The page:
What Dabbousi’s Moslems & Otabil’s Christians have in common 1

Fadi Bni Fadi Dabbousi

Fri, 14 Oct 2016 Source: Kwarteng, Francis

“The problem of Africa is because folly is set in dignity and the wise have been reduced to nothing. People who have no business telling anybody anything shoot their mouths everyday and people who have something to say shut up every day and the rest look on…

“It is very interesting that many people who step into the corridors of power are not fit to walk in those corridors. People who influence our world mostly are people who have no business influencing anything because they are not good examples themselves; many of those who determine how we live our lives have been failures in their own lives…” (Pastor Mensa Otabil).


Of course, no one says journalism is an exact science. It is not.

Regardless, it should be the conscience of society speaking truth to power, promoting humanism, entertaining, educating, challenging the status quo and so on.

That is, journalism should be a watchdog of the public interest as well as of the public morals.

Our journalists must therefore put partisan politics aside and work towards a platform for positive dialogue across ideological, ethnic, religious, class and political lines, exposing the rotten underbelly of society even if it is inconvenient and uncomfortable, through temperate language.

Thus, journalism should be the moral and political voice of the people and not only those of the elite and the privileged few.

This means out journalists speaking inconvenient and uncomfortable truths where it hurts the most.

Certainly, we cannot expect journalism to be perfect because it is a human invention. We can improve it nonetheless.

However, oftentimes the complex question of subjectivity permeates opinion pieces to the point of exaggerated infallibility because the writer thinks he or she exclusively owns “the facts.”

But these “facts” may actually be a fictive imagination of the writer, mere opinions in other words.

Opinions on the other hand are not necessarily facts. Anybody can have opinions just about everything but not everybody can have facts.

Particularly in the case of lampoons and satires opinions sometimes resolve seamlessly into facts, fiction into facts.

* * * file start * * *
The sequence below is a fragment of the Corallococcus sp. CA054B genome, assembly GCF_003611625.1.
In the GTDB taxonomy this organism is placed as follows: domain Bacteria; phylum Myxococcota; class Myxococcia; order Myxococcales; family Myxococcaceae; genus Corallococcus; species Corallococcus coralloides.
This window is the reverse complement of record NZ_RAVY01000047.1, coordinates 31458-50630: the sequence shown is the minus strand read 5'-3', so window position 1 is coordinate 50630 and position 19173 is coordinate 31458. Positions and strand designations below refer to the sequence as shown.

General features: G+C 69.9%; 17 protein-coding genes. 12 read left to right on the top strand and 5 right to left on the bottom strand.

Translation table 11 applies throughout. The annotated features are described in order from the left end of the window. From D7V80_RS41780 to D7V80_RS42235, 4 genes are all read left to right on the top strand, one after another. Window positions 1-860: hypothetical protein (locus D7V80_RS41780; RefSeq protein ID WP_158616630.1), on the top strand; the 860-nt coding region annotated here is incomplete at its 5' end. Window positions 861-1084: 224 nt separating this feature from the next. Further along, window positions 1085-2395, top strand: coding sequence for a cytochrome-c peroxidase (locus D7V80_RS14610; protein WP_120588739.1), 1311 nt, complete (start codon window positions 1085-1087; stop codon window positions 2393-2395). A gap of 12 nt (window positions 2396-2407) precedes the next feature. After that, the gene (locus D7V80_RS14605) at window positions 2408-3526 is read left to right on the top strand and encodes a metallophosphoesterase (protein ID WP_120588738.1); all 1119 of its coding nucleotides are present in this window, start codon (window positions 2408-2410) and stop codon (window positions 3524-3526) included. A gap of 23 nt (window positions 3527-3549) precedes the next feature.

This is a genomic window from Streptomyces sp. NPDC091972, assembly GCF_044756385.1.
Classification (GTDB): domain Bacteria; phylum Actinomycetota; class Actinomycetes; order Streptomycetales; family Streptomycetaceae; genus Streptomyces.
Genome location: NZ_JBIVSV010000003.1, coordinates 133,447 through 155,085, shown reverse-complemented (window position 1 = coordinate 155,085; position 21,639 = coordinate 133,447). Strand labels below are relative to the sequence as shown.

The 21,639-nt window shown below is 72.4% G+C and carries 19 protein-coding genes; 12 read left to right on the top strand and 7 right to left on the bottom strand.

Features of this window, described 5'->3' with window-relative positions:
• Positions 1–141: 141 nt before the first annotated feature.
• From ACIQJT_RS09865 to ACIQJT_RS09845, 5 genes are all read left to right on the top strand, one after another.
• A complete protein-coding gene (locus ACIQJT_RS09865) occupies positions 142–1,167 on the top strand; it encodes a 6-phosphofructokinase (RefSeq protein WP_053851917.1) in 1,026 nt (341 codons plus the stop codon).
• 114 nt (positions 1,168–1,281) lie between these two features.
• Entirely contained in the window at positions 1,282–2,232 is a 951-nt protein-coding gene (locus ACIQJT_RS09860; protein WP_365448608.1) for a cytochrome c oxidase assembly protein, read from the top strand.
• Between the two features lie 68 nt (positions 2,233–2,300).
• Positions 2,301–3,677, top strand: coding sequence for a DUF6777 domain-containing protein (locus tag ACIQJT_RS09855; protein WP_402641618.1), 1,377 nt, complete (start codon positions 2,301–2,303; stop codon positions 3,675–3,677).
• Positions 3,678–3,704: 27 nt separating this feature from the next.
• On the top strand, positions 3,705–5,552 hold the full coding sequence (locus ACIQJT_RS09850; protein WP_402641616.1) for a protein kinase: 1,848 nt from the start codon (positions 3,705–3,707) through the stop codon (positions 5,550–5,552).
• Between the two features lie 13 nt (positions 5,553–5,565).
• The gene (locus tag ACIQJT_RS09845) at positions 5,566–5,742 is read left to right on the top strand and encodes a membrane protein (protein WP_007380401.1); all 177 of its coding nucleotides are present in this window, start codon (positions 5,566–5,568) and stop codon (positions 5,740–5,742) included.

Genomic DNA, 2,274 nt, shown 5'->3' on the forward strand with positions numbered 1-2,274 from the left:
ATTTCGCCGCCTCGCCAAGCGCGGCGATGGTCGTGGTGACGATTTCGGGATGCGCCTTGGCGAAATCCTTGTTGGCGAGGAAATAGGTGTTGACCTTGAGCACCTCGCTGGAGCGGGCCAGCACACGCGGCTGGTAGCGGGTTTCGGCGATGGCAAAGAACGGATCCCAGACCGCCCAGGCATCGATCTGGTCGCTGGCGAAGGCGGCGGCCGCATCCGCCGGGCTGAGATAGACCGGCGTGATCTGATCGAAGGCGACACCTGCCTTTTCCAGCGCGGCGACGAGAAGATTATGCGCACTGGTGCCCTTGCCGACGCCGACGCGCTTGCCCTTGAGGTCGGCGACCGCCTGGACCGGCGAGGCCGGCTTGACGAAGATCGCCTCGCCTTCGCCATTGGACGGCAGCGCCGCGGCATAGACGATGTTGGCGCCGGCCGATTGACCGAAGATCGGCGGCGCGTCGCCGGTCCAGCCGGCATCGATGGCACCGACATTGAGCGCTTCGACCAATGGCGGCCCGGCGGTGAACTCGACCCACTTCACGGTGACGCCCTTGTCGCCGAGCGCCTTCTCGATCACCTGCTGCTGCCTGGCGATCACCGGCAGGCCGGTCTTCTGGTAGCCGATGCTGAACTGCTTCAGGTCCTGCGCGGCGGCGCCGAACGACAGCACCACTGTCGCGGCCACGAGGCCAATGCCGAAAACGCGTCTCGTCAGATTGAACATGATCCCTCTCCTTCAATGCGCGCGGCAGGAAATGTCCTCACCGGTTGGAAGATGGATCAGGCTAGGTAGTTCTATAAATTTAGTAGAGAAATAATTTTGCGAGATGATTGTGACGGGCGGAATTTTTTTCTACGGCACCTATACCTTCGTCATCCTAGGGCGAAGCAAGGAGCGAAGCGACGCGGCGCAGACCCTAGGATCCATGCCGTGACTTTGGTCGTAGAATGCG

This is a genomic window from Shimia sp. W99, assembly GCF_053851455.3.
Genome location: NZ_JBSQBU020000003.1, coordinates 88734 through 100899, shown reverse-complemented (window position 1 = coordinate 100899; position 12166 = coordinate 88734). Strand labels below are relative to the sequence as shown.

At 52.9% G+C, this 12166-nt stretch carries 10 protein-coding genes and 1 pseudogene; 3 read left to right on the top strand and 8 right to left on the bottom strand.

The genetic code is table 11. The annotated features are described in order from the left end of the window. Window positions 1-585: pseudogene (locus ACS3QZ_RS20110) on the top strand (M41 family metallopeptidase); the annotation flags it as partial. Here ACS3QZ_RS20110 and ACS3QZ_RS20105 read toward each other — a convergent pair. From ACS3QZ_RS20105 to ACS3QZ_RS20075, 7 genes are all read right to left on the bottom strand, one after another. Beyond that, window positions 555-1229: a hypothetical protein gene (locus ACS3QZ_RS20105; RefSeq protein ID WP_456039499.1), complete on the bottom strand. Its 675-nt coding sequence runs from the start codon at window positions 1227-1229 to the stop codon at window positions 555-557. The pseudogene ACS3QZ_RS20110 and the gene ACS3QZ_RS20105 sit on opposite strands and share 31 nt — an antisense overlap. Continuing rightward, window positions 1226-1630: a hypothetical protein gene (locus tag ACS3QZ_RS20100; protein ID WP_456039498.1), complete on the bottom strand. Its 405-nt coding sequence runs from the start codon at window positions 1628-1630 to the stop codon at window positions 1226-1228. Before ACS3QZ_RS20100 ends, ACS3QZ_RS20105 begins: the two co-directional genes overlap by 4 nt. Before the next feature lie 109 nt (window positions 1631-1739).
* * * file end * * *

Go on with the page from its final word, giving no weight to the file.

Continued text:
Dabbousi correctly points to this contrastive blend of facts and opinions as “concoction of malice.”

It bears pointing out that the entire geopolitical conflagration of the Middle East, so-called, is premised on “concoction of malice.”

Also his empire of yellow or right-wing journalism is built on a strong foundation of this bizarre concept.

It is interesting how he quickly he diagnostically imputes this concept to others and not to himself.

This fact alone does not mean we should tolerate any kind of Donald Trump-like journalism in our body politic. In fact society should frown upon this dangerous breed of journalism.

After all, the kind of Donald Trump-like journalism we are talking about surely belongs in the political caliphate of ISIS, Boko Haram, Al-Shabab, Al-Queda, the Lord’s Resistance Army, and the like.

And the contemporary history of ISIS, Boko Haram, Al-Shabab, Al-Queda, the Lord’s Resistance Army…is the ancient history of the National Liberation Army (NLM), the United Party (UP), and the National Liberation Council (NLC), all of which have metamorphosed into the New Patriotic Party (NPP).

More so, one of these Donald Trump-like journalists, Thomas Sowell, compared President Obama to Adold Hitler, Mao Tse-tung, and Jim Jones. He writes in this regard:

“Telling a friend that the love of his life is a phony and dangerous is not likely to get him to change his mind. But it may cost you a friend.

“It is much the same story with true believers in Barack Obama. They have made up their minds and not only don't want to be confused by the facts, they resent being told the facts…

“Some of Senator Obama's most fervent supporters could not tell you what he has actually done on such issues as crime, education, or financial institutions like Fannie Mae and Freddie Mac, much less what he plans to do to stop Iran from becoming a nuclear nation supplying nuclear weapons to the international terrorist networks that it has supplied with other weapons.

“The magic word ‘change’ makes specifics unnecessary. If things are going bad, some think that what is needed is blank-check ‘change…

“These ranged from Jim Jones who led hundreds to their deaths in Jonestown to Hitler and Mao who led millions to their deaths.”

Apparently, Sowell made these right-wing apocalyptic forecasts before Obama’s first assumption of the highest office in the land, the United States.

And here we are today, such politically and ideologically motivated auguries that have proven patently false.

Obama is certainly not Jim Jones, Adolf Hitler, or Mao Tse-tung.

This is the kind of journalism we are getting from our Lebanese-Ghanaian pilot, journalist and author Fadi Samih Dibbousi.

Our friend must pay close attention to Pope Francis’s views on journalism, bearing in mind he does so outside the protracted conflicts between his Western neo-Christians and Arabs-Muslims, the point being that Pope Francis and the Catholic is—understandably—part and parcel of the axis of what he, Dabbousi, had referred to as neo-Christians.

Yes, right-wing Fadi Sadih Dabbousi is in a good Eurocentric camp, the afore-referenced political caliphate where bigots from Akufo-Addo, Kennedy Agyapong, Yaw Osei-Marfo…to Ursula Owusu-Ekuful, and their village and useful idiots inhabit.

Kwame Nkrumah’s Ghana does not need these kinds of men and women as leaders. No! Never!